by Iain M. Banks

Jernau Gurgeh is a professional Player of Games, to the extent that anyone in the far-future Culture may be said to have a profession. Pan-humankind, alongside a plethora of sentient machines (including giant space ships with such wonderful names as So Much For Subtlety and Unfortunate Conflict of Evidence) has plenty of tech and no shortage of anything. This poses an obvious obstacle to writing a novel, since no sensible person in the Culture is likely to want anything badly enough to generate a novel. Iain M. Banks overcomes the difficulties with style, starting with the introduction of a sentient machine – the wonderfully unpleasant Mawhrin-Skel – who was created to be a soldier-diplomat, turned out to be entirely unsuitable for the job, but who very badly wants his old job back. Banks also sets himself a ghastly task – writing about a man whose passion is playing complex chess-like games of many sorts, all impossible to describe – and acquits himself well.

Via the redoubtable Ruby chanteuse Eleanor McHugh, Jason Gorman explains artisanal software in terms of Real Ale:

To me, "software craftsmanship" is a pub where a certain crowd of talented, brilliant and passionate programmers hang out.

Back in the late eighties and early nineties, they hung out in the "Object Oriented Arms", which had great real ale and comfy chairs. But the OO Arms got overrun by consultants and salesmen in suits who all stood around drinking expensive cocktails and talking ignorant crap in very loud voices, so the crowd started drinking in the "Patterns Bar" a few hundred yards down the high street.

In then end, “a bunch of us have decided to open our own pub, called "Software Craftsmanship" - a traditional, no-frills boozer where all that matters is quality beer and good conversation.”

Via Torill Mortensen, Bergen has a breeding pair of oystercatchers who are brooding on camera.

10 саветаў па напісанні вэб жыццё. My 2001 Ten Tips for Writing The Living Web, translated into Belorussian by Galina Miklosic.

I seem to have misplaced one of my own publications.

I ran across this discussion, written with Diane Greco back in 2001, in my publications folder. I think it’s still relevant and somewhat useful. What I have not been able to find, though, is whether this ever was published, and if so, how to cite it. So, if you happen to recognize this, Email me. Punch line:

Our dreams and devices will continue to pace, and occasionally outpace, each other. The future of serious writing lies on virtual surfaces richer and more malleable than paper, and these questions will better inform our understanding than nostalgic longings for an imaginary past, for the smell of ink and leather.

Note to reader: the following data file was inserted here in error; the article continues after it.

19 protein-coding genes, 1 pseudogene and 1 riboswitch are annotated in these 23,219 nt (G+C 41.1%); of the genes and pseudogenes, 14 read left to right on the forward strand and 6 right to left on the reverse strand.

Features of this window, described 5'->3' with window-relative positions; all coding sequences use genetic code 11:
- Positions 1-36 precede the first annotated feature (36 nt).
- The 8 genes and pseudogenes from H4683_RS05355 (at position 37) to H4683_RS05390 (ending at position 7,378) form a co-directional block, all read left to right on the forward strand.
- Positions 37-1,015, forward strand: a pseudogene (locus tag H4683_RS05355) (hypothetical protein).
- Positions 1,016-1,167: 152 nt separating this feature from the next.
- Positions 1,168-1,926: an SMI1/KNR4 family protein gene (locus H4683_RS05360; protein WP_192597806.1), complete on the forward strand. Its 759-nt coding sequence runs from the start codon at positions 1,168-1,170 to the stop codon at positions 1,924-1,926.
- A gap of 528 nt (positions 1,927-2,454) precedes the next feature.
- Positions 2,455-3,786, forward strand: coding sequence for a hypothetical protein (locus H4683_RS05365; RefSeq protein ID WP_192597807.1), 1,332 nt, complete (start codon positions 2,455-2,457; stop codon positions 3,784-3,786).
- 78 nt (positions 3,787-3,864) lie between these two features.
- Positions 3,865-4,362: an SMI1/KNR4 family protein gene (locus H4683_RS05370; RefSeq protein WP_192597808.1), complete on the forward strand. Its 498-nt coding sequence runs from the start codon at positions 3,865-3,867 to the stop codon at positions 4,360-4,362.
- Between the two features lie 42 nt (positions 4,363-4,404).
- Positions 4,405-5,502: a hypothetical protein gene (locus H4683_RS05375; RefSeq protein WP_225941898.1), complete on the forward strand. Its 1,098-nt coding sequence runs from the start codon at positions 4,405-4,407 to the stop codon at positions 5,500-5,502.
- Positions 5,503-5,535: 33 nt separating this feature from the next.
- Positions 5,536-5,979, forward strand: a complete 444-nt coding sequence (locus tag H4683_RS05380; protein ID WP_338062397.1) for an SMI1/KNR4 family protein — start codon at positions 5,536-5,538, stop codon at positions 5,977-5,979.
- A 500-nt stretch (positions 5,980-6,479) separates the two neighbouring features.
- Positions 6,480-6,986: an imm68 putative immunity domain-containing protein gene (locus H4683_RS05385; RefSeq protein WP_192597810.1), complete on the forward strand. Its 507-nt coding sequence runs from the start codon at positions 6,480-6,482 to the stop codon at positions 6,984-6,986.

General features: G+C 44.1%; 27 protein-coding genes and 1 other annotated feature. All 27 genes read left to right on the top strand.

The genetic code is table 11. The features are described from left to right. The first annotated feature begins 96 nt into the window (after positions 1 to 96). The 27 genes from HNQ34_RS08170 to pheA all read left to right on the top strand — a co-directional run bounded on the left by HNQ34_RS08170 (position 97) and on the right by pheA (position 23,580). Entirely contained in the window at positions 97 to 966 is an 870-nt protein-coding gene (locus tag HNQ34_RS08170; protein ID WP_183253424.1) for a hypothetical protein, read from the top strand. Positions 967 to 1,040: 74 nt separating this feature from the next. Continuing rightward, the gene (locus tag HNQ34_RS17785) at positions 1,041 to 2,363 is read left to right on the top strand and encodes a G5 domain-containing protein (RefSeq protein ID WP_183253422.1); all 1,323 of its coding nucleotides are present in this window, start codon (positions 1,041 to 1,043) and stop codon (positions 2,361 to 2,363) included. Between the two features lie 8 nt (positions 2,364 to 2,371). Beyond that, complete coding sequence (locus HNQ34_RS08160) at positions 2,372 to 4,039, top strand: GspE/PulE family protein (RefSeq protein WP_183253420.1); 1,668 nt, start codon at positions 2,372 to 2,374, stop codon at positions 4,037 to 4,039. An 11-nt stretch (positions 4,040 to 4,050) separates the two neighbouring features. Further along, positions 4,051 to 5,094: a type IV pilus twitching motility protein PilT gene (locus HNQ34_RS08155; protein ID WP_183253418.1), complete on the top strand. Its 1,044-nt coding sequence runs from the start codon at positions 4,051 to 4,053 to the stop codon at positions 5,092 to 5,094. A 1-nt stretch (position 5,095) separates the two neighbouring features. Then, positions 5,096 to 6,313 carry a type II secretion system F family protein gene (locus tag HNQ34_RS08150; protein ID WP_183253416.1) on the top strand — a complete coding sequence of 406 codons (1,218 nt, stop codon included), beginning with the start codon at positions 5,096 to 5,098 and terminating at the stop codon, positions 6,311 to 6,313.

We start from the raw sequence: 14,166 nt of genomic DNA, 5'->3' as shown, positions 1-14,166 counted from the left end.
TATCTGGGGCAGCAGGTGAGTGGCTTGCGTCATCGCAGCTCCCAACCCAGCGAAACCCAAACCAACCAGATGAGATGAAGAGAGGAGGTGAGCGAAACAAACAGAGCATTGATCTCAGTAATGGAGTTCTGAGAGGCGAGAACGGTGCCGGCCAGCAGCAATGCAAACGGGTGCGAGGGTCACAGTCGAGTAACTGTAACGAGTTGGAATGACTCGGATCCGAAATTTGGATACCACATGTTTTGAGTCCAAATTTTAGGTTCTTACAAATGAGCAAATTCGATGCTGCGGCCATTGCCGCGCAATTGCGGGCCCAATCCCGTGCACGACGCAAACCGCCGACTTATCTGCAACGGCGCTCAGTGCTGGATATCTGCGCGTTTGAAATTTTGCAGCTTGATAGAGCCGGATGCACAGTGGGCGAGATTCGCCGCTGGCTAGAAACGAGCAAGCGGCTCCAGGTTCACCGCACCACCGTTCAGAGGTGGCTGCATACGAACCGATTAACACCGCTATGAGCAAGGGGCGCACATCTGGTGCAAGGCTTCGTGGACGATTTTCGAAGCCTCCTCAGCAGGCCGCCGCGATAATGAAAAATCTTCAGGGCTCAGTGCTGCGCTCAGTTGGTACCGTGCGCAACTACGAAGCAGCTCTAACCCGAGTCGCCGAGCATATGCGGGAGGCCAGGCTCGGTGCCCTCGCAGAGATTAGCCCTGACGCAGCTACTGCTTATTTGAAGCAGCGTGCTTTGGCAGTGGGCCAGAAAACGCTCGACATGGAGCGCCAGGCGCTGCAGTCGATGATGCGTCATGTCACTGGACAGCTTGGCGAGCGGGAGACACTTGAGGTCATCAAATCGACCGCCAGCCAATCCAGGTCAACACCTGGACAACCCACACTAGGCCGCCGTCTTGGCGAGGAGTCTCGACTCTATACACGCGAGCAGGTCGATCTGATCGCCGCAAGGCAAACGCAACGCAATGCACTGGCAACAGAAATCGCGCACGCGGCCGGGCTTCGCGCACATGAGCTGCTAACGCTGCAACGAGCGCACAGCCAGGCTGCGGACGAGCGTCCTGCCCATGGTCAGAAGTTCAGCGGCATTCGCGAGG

May 11 22 2011

Sixth and Rye

Matt Yglesias:

It’s struck me as odd for a while now that my community has been so complacent in the face of the ongoing destruction of Ashkenazi diaspora cuisine. Border disputes and high politics aside, the State of Israel simply doesn’t carry the torch for the actual heritage of American Jewish families in this way. In other words: Lots of falafel, no pastrami.

His solution: food trucks! You wouldn’t need to subsidize them forever, I think – seed capital will do. Dave Winer offers a list of tech ideas to tech incubators, asking only that people who decide to implement his ideas tell him and, if things work out, give him a chance to invest.

I’m quite fond if Iggy’s bagels myself, and nothing beats homemade pastrami.

Tinderbox Workshop

London Tinderbox Workshop: May 28. J.Nathan Matias, Alex Strick van Linschoten, and Mark Anderson.

by Stephen Fry

I came across this lighthearted – but far from superficial – book in a Kensington bookstore last year. I didn’t buy it then, thinking I wouldn’t really want to carry it around all day, and that perhaps it was a momentary whim. It stuck somewhere in memory, though, and – wonders! marvels! – the public library has a copy. So here we are.

Plenty of people are Sunday painters, Fry observes, and we all think that playing an instrument is a nice thing to do for fun. Why not verse? Fry takes a look at the nuts and bolts of writing poetry, especially using very traditional forms for comic effect.

Lesbian Sappho made this form

 With neat Adonic final line

Her sex life wan’t quite the norm

   And nor is mine.

Want to write an amusing sestina, or dash off a memorable ballad? Fry is your guy.

Stian Håklev offers an intriguing proposal for a graduate student’s knowledge workstation in a screencast mashup of Papers, Skim, Devon Think, and Tinderbox.

The mistake here, in my opinion, lies in covering up the seams between programs, in the aspiration that everything should happen inside one grand package. Lots of people wish for this, because the friction between two systems is so obviously irritating. But smoothly integrating everything in one huge package means we all use one huge (and, inevitably, widely-disliked) package: Microsoft Word, say, or Photoshop. (If you think there will be a vibrant ecosystem of competing integrated scholarly workbenches, I have a bridge to sell you.)

I think we’re far better off accepting occasional nuisances in order to be able to mix and match smaller, more interchangeable tools. Want to use Acorn instead of Photoshop? Fine! Swap Papers for Scrivener? OK! Want to try FreeMind instead of Tinderbox today? Go right ahead. Besides, if you can put up with occasional context switches and perhaps write some scripting glue, you can have almost all of this today without waiting for someone to build it for you.

Håklev’s screencast is a great example, however, of clearly showing what one might want to do, and why. This is indeed the trickiest part of the craft of software.

Guess Mueller’s image editor Acorn was recently trounced – well, mildly tut-tutted – by a formerly-significant computer magazine because it’s not Photoshop. This never happens to big companies, presumably because they might be big advertisers and because software reviewing on the whole is so inept that nobody notices petty corruption. Software is the great art form of our age, and we treat it less seriously than children’s music or food writing.